A Message from ASCH President Candy Gunther Brown

Greetings from Bloomington, Indiana! Many of us have just returned from the 2017 Annual Meeting of the ASCH in Denver, which was a great success. We had nearly 250 registered participants, including a number of international scholars and many graduate-student presenters. The quality of the panels seemed especially strong. Highlights of the conference include a wealth of Reformation-themed sessions – commemorating the 500th Anniversary of the Age of Reform – culminating in an engaging Presidential Address by Professor Ronald Rittgers. The well-attended, abundantly provisioned, reception didn’t draw to a close until nearly 11 p.m.!
Following his address, Ron Rittgers passed the presidential baton onto me, and so I want to take this opportunity to update you on two significant announcements made by ASCH leadership during the conference, regarding:
1) the relationship between the ASCH and the AHA, and, 
2) the new Executive Secretary positions.
Please read what follows, as it contains important information that has bearing on the future of the ASCH.
1. ASCH/AHA Relationship
With the approval of the membership at an Extraordinary Business Meeting, the ASCH Council voted unanimously to approve the following motion:
“Assuming the ASCH is able to secure adequate hotel space, the Society will hold its own meeting alongside but not as part of the AHA in 2018.”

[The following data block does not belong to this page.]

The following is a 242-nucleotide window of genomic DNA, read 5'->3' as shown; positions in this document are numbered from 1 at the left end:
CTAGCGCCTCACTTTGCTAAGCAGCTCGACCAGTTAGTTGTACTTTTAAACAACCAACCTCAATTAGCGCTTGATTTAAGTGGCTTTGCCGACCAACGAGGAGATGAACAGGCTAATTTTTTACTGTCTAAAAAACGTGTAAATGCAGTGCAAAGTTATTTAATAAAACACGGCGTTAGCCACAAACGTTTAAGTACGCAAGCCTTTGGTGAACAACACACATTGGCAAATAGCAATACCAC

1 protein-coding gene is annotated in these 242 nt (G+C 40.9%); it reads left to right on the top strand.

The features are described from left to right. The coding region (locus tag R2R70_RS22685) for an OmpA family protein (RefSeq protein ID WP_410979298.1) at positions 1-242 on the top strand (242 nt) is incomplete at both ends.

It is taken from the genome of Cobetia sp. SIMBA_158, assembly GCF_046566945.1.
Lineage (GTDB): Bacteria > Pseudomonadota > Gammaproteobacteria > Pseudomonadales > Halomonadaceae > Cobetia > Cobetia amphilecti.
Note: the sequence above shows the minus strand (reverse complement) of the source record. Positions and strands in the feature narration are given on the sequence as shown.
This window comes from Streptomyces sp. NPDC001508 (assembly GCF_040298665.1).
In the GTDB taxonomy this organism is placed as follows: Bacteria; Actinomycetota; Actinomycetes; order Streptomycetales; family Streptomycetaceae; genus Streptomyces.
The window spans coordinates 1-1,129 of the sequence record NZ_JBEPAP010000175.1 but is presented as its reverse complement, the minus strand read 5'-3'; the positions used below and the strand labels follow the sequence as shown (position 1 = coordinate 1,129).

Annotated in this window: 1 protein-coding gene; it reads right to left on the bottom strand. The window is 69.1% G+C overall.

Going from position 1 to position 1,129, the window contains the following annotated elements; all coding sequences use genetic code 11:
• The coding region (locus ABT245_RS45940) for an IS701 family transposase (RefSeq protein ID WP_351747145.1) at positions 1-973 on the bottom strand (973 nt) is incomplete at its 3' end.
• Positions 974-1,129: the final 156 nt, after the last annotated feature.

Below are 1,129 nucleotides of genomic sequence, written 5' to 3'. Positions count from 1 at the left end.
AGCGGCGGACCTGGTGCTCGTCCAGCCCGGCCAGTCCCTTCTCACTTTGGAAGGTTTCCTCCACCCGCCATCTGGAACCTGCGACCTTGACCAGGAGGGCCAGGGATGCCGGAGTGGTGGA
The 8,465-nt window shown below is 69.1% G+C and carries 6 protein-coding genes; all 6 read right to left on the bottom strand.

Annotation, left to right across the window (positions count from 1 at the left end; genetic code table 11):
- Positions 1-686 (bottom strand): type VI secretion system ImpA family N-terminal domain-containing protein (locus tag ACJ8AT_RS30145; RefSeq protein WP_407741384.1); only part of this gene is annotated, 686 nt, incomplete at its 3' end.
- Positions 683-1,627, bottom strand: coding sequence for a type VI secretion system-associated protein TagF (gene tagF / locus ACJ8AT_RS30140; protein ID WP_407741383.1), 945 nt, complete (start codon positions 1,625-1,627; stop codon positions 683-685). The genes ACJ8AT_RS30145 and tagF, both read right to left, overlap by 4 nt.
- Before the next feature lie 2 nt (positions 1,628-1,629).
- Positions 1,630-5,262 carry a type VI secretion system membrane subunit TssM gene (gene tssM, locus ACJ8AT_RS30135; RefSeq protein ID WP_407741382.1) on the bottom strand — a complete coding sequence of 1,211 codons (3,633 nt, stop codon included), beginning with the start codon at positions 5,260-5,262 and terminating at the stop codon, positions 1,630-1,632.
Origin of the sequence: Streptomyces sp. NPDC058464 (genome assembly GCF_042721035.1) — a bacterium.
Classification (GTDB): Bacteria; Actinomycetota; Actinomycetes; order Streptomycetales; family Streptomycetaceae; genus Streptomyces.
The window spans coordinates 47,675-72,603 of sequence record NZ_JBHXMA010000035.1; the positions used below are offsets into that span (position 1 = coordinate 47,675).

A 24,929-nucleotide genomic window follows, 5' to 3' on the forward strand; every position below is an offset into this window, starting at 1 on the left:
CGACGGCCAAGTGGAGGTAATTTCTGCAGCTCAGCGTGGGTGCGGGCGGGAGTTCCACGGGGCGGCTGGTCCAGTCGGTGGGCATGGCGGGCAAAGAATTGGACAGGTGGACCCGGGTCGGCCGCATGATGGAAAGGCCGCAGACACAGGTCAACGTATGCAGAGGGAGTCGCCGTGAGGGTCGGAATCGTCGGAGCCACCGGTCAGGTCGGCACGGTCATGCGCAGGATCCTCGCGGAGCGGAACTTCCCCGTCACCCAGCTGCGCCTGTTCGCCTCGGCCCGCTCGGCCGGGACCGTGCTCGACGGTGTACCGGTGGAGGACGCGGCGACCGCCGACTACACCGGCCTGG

The presenting reason for this motion — discussed at length by the membership in Atlanta last year — is that rising costs of mandatory registration for the “one-meeting” of the American Historical Association have made the ASCH meeting very expensive to attend. In turn, this has required the ASCH to cut its own registration fees, causing the Society to lose thousands of dollars each year on its annual conference. This is not, however, merely a financial decision. The ASCH is an independent scholarly organization with a distinctive academic mission, and running our own meetings (as we did before 2015) allows us much more flexibility.
            Thus, the ASCH Council has decided to experiment in 2018 with an alternative arrangement for one year: meeting alongside the AHA, in a nearby hotel, but not officially as part of the AHA meeting. We are NOT disaffiliating from the AHA. In fact, we hope to encourage submission of more co-sponsored ASCH-AHA sessions, which is why we are moving up our CFP deadline to February 15, to match the AHA deadline. It is important to note that this is a one-year experiment: the ASCH Council will evaluate its effectiveness in 2018. It is also important that there is a contingency built into the decision: we will only do this if we can secure adequately priced hotel space in reasonable proximity to the AHA meeting.

We will be communicating further about the arrangements in the coming months, but we think this is an important step for the ongoing financial wellbeing, and identity of the Society.

2. New Executive Secretary Positions
The ASCH Council has restructured the position of the Executive Secretary. The newly appointed Executive Secretary is Caleb Maskell. Caleb has been an active member of ASCH for more than a decade, and worked as assistant to former Executive Secretary Ken Minkema from 2004-2007.
            Three new positions were also created in the restructuring: Assistant Secretary for Membership, Assistant Secretary for Finance, and Webmaster. The Assistant Secretary for Membership is Andrew Hansen, the Assistant Secretary for Finance is Bryan Bademan, and the Webmaster is Matthew King.
            You can find out more about each of these people on the ASCH website. We are thrilled to welcome them to the ASCH leadership team, and we are confident that their work will provide increased strength, accountability, and direction for the Society in this time of transition.

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